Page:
The selection of the show theme has excited many exhibitors whose interpretation is unique depending on the goods and services they offer.
The Ministry of Lands and Natural Resources, whose mandate ranges from forest, land and sustainable development, is more focused at ensuring a green economy through its different initiatives that have been put in place.
Public relations officer Diniwe Zulu said among the projects being implemented is the forest regeneration funded by the United Nations Development Programme.
This is aimed at restoring forests in more than 15,000 hectares of land in Central Province.
“Under land administration, the ministry is working with relevant line ministries to develop legislation to ensure sustainable management of our natural resources,” Ms Zulu said.
And Green Enviro Watch director Abel Musumali says the concept of a green economy in the Zambian concept is an ideal development model that has immense opportunities to transform the economic development pathway in a more sustainable and inclusive manner.
“Although new, Zambia green economy will require concerted efforts from all stakeholders to begin to promote initiatives that support a green economy such as renewable energy production, e- commerce and sustainable industrial activities,” Mr Musumali said.
The Bankers Association of Zambia (BAZ), a membership institution with 18 registered commercial banks, says in line with the show theme, a lot of technological advancement in the banking sector have been recorded in the recent years.
One of the platforms which the banking sector prides itslf on is the introduction of the electronic payment platforms, namely mobile banking, online banking, internet banking, point of sell machines, movement of funds from one account to the other electronically and use of ATMs.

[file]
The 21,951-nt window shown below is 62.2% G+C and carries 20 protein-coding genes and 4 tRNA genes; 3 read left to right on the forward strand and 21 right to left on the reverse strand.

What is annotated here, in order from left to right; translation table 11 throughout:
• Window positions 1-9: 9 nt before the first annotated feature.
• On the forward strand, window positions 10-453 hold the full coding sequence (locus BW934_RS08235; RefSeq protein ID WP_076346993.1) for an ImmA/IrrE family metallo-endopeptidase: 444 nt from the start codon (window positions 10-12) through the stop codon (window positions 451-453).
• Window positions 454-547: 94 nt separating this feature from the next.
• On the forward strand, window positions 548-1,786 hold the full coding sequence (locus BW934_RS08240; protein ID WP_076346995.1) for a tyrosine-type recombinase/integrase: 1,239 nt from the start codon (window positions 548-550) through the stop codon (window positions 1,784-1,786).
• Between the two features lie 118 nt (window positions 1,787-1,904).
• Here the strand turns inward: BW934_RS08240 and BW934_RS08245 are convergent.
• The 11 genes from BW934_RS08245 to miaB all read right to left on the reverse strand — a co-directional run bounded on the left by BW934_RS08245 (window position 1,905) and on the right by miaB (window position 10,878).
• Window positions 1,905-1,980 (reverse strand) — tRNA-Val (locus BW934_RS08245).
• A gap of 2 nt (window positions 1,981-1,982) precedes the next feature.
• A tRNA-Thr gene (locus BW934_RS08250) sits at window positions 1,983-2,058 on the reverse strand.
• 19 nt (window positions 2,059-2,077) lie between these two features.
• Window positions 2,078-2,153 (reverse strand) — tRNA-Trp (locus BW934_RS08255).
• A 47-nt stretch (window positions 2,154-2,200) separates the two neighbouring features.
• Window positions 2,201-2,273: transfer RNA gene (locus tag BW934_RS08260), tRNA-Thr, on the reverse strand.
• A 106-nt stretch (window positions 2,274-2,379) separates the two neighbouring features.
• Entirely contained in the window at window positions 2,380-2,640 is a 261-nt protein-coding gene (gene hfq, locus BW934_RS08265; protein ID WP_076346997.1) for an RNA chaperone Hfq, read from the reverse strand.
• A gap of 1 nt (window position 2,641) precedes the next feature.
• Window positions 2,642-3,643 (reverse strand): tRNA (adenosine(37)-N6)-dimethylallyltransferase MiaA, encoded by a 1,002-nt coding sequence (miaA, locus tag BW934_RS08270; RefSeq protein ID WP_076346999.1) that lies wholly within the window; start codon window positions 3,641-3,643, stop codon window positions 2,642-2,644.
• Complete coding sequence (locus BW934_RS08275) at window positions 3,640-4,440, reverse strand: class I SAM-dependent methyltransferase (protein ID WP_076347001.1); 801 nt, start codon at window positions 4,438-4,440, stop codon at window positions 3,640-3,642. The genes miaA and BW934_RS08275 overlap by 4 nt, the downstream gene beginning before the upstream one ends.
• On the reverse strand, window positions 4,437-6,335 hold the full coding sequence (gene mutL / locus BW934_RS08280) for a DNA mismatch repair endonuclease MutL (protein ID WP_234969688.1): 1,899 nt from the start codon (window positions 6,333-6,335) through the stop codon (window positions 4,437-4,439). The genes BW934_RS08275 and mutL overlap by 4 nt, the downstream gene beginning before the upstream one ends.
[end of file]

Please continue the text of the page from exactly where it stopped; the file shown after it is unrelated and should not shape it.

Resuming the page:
“When we talk about a green economy, we are basically talking about operations that are kinder to the environment, that are less stressful and (also) use of less trees. The banking sector through the use of electronic payment systems is promoting paperless transactions,” BAZ public relations officer Mirriam Zimba said.
She encouraged the member banks and the public as a whole to take advantage of the electronic payment platforms.
The Laudato Si, the encyclical letter of Pope Francis, on the care for our common home, says the earth’s resources are being plundered because of the short-sighted approaches to the economy.
The promotion of a green economy therefore calls for behavioural change among citizens by adopting new methods of a green lifestyle.
A green economy is aimed at realising and achieving a low development pathway in order to reduce the greenhouse gas emission and mitigate adverse effects of climate change.
It is also meant to protect and preserve our natural resources such as forests, water and soil.
When we promote a green economy we are simply utilising the available resource in a sustainable way for the benefit of the future generation.